The 1906 earthquake devastated San Francisco. The aftermath elucidated a need for a stable source of water, which would help heal the overwhelmed metropolitan (Elizabeth). Mayor Phelan ordered the Spring Valley Water Company to search for a substantial source of water, and they stumbled upon an eight mile stretch of the Tuolumne River, located in the heart of the Hetch Hetchy Valley, Yosemite’s twin sister (Hetch Hetchy Reservoir). Protected by the Yosemite National Park Territory, the valley was unable to construct a dam.
President Theodore Roosevelt developed a policy of “multiple-use resource management,” and his chief forester, Gifford Pinchot, was his right hand man in the pursuit of utilizing America’s resources to their maximum output for the longest period of time. The Right of Way Act, passed by President Roosevelt, allowed congress to donate government lands to states and caused much controversy. A deep rift began to form between conservationist and preservationist ideals (Kennedy 669). The Raker Act, which allowed the O’Shaughnessy dam to flood the once stunning Hetch Hetchy Valley, was soon signed into law by President Woodrow Wilson on December 19, 1913 (Hetch Hetchy Reservoir).
Today, San Franciscan voters decided the fate of this century old dam in the 2012 election through Proposition F, which proposed the creation of a two-phased plan to drain the Hetch Hetchy Valley and find alternative water and power sources. The plan would allot $8 million to be utilized in the most cost-efficient way possible; not to mention the plans must be completed before November 1, 2015, in order for the Board of Supervisors to consider a Charter Amendment for the legislation of the plan. Given these details, San Francisco County voters clearly voiced their opinions, as they shot down this plan with 76.9% to 23.1% (ballotpedia.org). Although this proposition was not even given a chance by the citizens, it will not be the last San Francisco hears about draining and restoring this once magnificent valley.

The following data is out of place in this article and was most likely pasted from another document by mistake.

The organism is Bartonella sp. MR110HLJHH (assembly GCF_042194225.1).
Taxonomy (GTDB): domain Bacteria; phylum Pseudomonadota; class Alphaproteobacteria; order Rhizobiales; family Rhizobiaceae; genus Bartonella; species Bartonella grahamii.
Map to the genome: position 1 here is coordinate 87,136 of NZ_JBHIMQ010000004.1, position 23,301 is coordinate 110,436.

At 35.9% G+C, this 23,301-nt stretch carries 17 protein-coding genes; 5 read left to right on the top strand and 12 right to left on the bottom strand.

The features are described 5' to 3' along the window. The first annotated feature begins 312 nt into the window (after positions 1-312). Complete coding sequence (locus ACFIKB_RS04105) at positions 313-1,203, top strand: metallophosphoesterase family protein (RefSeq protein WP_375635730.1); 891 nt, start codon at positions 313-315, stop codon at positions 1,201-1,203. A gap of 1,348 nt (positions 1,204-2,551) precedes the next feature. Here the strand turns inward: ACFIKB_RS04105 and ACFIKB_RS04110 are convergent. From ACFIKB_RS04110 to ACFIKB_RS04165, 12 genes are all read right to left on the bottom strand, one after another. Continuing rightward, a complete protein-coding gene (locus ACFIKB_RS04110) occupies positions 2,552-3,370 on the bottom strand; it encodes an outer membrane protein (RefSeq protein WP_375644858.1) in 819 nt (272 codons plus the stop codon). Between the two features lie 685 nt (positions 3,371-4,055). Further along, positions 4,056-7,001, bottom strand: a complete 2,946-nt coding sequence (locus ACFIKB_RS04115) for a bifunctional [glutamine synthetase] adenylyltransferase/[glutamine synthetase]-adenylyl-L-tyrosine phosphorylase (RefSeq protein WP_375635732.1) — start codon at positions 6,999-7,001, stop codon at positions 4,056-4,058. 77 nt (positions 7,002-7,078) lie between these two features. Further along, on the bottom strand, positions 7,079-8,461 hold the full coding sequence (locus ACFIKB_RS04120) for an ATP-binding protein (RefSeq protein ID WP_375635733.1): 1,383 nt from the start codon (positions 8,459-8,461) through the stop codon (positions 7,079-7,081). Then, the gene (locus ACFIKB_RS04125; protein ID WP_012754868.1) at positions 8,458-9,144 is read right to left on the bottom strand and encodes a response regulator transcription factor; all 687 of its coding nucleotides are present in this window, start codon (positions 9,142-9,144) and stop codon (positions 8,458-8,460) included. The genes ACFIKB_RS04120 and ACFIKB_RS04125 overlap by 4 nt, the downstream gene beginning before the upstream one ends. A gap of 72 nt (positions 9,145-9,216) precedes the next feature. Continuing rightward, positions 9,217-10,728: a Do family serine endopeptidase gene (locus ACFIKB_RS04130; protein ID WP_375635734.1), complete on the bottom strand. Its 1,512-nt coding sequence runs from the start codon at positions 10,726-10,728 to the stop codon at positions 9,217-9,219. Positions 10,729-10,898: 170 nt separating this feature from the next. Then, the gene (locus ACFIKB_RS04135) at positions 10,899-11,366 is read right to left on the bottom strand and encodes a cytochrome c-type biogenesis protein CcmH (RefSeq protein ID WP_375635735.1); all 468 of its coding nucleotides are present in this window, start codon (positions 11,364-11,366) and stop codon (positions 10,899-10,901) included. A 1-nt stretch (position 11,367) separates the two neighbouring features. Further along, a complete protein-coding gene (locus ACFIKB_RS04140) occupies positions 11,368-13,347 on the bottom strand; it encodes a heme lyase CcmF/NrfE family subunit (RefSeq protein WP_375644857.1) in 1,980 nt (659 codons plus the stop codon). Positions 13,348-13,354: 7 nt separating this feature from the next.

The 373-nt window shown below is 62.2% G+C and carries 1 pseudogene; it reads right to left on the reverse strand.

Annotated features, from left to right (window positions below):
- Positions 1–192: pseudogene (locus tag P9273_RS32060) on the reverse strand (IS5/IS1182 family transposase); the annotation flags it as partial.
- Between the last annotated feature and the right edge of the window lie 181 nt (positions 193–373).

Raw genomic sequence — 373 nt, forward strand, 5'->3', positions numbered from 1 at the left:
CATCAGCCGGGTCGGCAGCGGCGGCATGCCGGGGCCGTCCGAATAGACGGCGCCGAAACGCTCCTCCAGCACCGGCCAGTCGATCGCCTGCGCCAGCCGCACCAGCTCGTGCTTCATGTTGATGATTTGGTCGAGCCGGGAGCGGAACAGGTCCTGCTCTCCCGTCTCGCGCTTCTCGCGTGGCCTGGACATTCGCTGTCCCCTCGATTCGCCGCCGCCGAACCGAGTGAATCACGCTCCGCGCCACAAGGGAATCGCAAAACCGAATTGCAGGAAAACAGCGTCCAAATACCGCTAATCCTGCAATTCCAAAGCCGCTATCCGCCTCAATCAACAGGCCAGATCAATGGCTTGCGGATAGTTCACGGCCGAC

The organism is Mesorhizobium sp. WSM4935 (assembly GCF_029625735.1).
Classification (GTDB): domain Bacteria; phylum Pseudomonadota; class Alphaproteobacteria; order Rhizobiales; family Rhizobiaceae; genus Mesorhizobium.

The O’Shaughnessy Dam that flooded the Hetch Hetchy valley transformed the city of San Francisco. The city underwent a mass shift from a “gold rush boomtown” into a leading industrial city (Pottenger). Using an average of 40 million gallons of groundwater daily, this industrial expansion was no coincidence (Water for the Bay Area). The Hetch Hetchy Valley holds a stable 117 billion gallons of water, which has become essential to the way industries and people operate in the Bay Area; not to mention the 1.7 kilowatts an hour per year produced by the hydroelectric power generators on the massive dam. Serving 2.4 million people, the dam has become the very nature of the Bay Area’s success (Landers). Although the dam seems to be irreplaceable, the submerged environment was once known as a “temple,” by the former head of the Sierra Club, John Muir, and many argue a need for resurrection (Kennedy 669). Industrial activists argue that the expenses presented in tearing down the dam are far too substantial to account for the mass budget cuts in California. For example, California state parks are facing a large amount of budget cuts from the $11 billion of state cuts in the past year (Lovett). Two-hundred and seventy-eight state parks were “forced to shut their doors,” and Governor Jerry Brown “attempted” to preserve those with the most “attendance and historical significance.” According to studies, on the other hand, park attendance and revenue have been able to withstand the